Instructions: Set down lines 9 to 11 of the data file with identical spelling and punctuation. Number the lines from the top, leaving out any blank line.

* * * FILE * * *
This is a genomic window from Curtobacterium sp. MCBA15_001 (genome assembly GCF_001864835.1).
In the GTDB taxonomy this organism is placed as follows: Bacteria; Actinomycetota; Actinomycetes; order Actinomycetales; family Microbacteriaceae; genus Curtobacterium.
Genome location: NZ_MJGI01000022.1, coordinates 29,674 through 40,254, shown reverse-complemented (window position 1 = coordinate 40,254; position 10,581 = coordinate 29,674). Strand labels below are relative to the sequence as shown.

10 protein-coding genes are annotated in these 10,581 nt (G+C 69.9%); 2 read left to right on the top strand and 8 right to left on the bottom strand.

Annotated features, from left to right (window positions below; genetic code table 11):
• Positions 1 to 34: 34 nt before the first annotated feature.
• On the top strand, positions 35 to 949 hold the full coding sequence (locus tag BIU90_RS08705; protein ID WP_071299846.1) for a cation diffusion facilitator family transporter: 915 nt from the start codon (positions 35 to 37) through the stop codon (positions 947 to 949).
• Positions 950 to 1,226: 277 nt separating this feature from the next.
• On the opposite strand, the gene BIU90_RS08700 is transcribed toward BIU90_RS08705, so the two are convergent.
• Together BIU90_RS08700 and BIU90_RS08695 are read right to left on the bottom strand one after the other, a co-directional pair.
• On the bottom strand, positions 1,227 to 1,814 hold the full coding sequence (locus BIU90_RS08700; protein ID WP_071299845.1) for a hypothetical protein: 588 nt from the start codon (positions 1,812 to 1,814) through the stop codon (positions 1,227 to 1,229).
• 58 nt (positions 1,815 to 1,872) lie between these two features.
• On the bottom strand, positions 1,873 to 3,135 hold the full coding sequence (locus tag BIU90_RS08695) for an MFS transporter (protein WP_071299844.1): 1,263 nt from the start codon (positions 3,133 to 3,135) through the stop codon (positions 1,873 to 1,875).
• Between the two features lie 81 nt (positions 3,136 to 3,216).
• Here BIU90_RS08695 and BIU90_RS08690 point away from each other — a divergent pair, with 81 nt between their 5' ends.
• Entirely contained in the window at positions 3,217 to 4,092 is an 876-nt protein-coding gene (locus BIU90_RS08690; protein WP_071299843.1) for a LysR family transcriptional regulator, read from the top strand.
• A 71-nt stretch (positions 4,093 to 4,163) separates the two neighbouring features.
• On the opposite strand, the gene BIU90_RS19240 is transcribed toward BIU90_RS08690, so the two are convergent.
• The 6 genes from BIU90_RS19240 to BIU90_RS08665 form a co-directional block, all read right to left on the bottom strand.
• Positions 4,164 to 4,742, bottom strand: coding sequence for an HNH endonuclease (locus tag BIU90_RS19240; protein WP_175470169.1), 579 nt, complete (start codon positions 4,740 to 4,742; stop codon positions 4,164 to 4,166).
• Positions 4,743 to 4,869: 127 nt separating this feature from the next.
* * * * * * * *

• On the opposite strand, the gene BIU90_RS08700 is transcribed toward BIU90_RS08705, so the two are convergent.
• Together BIU90_RS08700 and BIU90_RS08695 are read right to left on the bottom strand one after the other, a co-directional pair.
• On the bottom strand, positions 1,227 to 1,814 hold the full coding sequence (locus BIU90_RS08700; protein ID WP_071299845.1) for a hypothetical protein: 588 nt from the start codon (positions 1,812 to 1,814) through the stop codon (positions 1,227 to 1,229).